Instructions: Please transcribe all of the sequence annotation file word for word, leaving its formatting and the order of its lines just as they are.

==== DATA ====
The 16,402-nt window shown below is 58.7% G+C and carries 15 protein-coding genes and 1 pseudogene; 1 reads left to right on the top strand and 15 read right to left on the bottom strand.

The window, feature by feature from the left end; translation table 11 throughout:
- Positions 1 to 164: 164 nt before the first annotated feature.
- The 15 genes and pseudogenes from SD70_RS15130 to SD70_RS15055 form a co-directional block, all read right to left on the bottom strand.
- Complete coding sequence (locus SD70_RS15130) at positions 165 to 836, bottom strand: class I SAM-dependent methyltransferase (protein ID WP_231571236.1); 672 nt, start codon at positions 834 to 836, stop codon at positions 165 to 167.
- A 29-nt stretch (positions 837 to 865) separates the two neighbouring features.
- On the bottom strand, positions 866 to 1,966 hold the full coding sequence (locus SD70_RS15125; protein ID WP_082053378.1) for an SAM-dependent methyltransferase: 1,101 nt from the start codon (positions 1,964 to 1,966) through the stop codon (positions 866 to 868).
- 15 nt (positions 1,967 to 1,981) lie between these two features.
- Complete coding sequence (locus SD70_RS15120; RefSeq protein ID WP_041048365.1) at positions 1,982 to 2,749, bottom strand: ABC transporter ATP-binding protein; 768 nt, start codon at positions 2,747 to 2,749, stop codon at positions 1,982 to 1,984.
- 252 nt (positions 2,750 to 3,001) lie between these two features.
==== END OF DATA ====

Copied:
The 16,402-nt window shown below is 58.7% G+C and carries 15 protein-coding genes and 1 pseudogene; 1 reads left to right on the top strand and 15 read right to left on the bottom strand.

The window, feature by feature from the left end; translation table 11 throughout:
- Positions 1 to 164: 164 nt before the first annotated feature.
- The 15 genes and pseudogenes from SD70_RS15130 to SD70_RS15055 form a co-directional block, all read right to left on the bottom strand.
- Complete coding sequence (locus SD70_RS15130) at positions 165 to 836, bottom strand: class I SAM-dependent methyltransferase (protein ID WP_231571236.1); 672 nt, start codon at positions 834 to 836, stop codon at positions 165 to 167.
- A 29-nt stretch (positions 837 to 865) separates the two neighbouring features.
- On the bottom strand, positions 866 to 1,966 hold the full coding sequence (locus SD70_RS15125; protein ID WP_082053378.1) for an SAM-dependent methyltransferase: 1,101 nt from the start codon (positions 1,964 to 1,966) through the stop codon (positions 866 to 868).
- 15 nt (positions 1,967 to 1,981) lie between these two features.
- Complete coding sequence (locus SD70_RS15120; RefSeq protein ID WP_041048365.1) at positions 1,982 to 2,749, bottom strand: ABC transporter ATP-binding protein; 768 nt, start codon at positions 2,747 to 2,749, stop codon at positions 1,982 to 1,984.
- 252 nt (positions 2,750 to 3,001) lie between these two features.